Simulators will always be simulators, not reproducers of vehicle performance

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Directly comparing a sim to the real world could open up invaluable opportunities for simulator refinement

During my career, I have spent a considerable amount of time operating a vehicle in a hexapod-supported driving simulator with extensive lateral motion capability. The performance of this particular simulator was astounding. The 360° visuals with no perceived latency and the operative vehicle inside the pod with a fully functioning dash came close to reproducing a true experience. 

One improvement made during this time was an audio simulation refinement that enabled the noise signature of each tire to be individually simulated from the proper quadrant within the car instead of giving general tire noise feedback. As a dynamicist, listening to each tire ‘talking’ is one of the observations I rely on as a dynamic maneuver progresses.

The simulator’s travel, velocities and maximum acceleration capabilities over time are limited compared with the real world, so the dynamic performance and dynamics sensations typically need to be scaled down depending on the maneuver. Driving on a winding road requires a greater scale-down in capability than driving on a highway. It is even possible to perform steady-state handling maneuvers by biasing to one side of the road and driving in an arc across the two lanes.

In my experience, driving simulators are useful in at least five fundamentally different areas:

They enable research of human behavior and human-vehicle-situation interactions in scenarios that would be dangerous or cumbersome to undertake in the real world. 

They can be used to familiarize operators with cockpit controls and vehicle operational procedures, including internal and external distractions and disturbances.

They can be used to train drivers, supporting them in memorizing track layouts and sight lines, and enabling them to develop their sequencing of steering, shifting, power and brakes, and cockpit operations at race speeds.

They provide a platform for evaluating vehicle dynamics architectures, control strategies and vehicle design variations in an easily reconfigurable environment.

Finally, they offer a training tool for developing vehicle dynamicists early in their professional careers.

Having been deeply involved in the latter two applications of a driver-in-the-loop simulator, I can share some experiences.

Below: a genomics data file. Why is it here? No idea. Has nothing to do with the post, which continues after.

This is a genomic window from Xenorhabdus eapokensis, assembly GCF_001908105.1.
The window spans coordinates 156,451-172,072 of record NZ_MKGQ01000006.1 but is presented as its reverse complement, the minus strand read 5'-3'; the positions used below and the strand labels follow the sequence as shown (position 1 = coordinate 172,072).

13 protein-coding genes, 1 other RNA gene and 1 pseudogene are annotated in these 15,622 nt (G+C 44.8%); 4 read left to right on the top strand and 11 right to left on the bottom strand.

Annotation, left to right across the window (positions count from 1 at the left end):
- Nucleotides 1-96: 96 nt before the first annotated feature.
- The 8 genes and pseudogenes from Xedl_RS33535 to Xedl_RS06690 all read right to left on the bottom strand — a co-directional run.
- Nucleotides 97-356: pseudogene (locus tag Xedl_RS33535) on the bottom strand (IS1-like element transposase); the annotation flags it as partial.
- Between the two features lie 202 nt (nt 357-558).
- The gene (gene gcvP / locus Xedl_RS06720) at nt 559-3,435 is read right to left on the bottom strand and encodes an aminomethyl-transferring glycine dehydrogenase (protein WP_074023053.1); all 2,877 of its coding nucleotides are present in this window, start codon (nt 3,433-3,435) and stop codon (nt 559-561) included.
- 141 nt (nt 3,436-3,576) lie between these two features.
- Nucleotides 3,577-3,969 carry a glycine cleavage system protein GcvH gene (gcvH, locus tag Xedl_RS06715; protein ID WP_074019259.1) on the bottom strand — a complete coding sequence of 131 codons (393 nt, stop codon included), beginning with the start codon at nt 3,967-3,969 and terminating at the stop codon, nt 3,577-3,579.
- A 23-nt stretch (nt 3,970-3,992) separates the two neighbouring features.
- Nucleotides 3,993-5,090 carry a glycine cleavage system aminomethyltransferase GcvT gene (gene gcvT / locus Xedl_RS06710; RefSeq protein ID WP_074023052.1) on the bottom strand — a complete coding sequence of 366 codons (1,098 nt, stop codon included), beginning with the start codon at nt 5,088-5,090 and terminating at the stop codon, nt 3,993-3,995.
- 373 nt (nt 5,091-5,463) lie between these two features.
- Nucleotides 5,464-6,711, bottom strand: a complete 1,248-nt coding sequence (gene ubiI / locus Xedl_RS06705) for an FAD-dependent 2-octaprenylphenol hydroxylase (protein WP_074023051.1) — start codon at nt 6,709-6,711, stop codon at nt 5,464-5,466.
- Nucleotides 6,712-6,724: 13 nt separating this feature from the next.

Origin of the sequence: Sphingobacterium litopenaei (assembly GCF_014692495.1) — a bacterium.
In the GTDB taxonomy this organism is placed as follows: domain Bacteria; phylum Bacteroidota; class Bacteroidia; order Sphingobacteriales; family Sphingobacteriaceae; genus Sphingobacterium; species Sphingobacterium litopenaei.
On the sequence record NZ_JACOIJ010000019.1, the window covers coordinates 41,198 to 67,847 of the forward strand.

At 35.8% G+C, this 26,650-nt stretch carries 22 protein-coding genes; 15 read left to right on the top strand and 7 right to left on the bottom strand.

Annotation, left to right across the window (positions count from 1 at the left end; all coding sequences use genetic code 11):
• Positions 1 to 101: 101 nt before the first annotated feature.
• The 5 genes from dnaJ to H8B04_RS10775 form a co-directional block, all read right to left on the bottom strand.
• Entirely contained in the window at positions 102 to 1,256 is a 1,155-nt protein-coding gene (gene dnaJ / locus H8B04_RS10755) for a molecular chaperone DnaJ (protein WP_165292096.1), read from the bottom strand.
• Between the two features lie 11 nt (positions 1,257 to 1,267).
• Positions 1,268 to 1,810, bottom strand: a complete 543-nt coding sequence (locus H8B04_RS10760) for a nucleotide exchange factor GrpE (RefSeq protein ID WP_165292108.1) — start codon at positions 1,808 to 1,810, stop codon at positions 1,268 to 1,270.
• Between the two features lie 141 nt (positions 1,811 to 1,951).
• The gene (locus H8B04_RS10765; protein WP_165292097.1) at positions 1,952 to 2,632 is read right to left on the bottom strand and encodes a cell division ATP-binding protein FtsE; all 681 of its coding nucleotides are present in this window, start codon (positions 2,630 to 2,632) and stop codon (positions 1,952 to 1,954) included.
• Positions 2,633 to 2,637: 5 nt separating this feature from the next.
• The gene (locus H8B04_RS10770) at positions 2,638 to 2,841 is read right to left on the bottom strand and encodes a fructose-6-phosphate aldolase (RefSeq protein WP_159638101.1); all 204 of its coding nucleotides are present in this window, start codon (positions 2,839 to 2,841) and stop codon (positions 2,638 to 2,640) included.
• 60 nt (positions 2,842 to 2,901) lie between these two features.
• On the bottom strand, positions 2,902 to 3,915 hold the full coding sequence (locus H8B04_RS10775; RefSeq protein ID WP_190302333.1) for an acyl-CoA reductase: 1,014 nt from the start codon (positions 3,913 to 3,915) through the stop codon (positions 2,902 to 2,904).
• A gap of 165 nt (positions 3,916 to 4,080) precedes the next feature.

Evaluating various vehicle architectures, control strategies and design variations can be done on a sophisticated simulator as long as the scaling and latency do not mask the differences between iterations. It is amazing how perceptive professional vehicle dynamicists are. Performance differences that occur in less than ¹⁄₁₀ of a second and magnitudes of less than 5% can be obvious to a professional vehicle dynamicist who is intimately familiar with a particular vehicle. Users can also sense these differences in performance but cannot adequately describe their sensations. Regardless of how great the sim is, ultimately a real vehicle, in the real world, is a requisite for finalizing driver feel.

I have conducted training sessions for vehicle dynamicists early in their careers, before they had the opportunity to develop their repertoire of experience by building multiple vehicle platforms. We used a single vehicle model and changed parameters such as suspension compliance, kinematics, damping, and tire and power-steering characteristics to give them physical experience of how each parameter changes vehicle performance and sensations. We worked to build their repertoire of driving experience, which comes with time, tenure and opportunity, by providing similar experiences in the driving simulator. 

One type of investigation I was not able to accomplish using the driver simulator was to instrument the simulated vehicle identically to the real vehicle and operate both with robotic steering in identical maneuvers. Here, the goal was to compare data traces directly between the driving simulator and the actual vehicle.

During my time in the simulator, the folks operating it were not focused on finding out how
it truly compares to the real world. Staying ‘blind’ was better. However, I bet that such a review would reveal significant observations, questions and opportunities for improvement to the simulator itself. I will leave this challenge to the simulator community. 

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About Author

Gene Lukianov spent 20 years at Chrysler, working in vehicle dynamics and analytical dynamics. Now a consulting engineer, he runs VRAD Engineering, providing vehicle and suspension design services to the OEM and aftermarket industries

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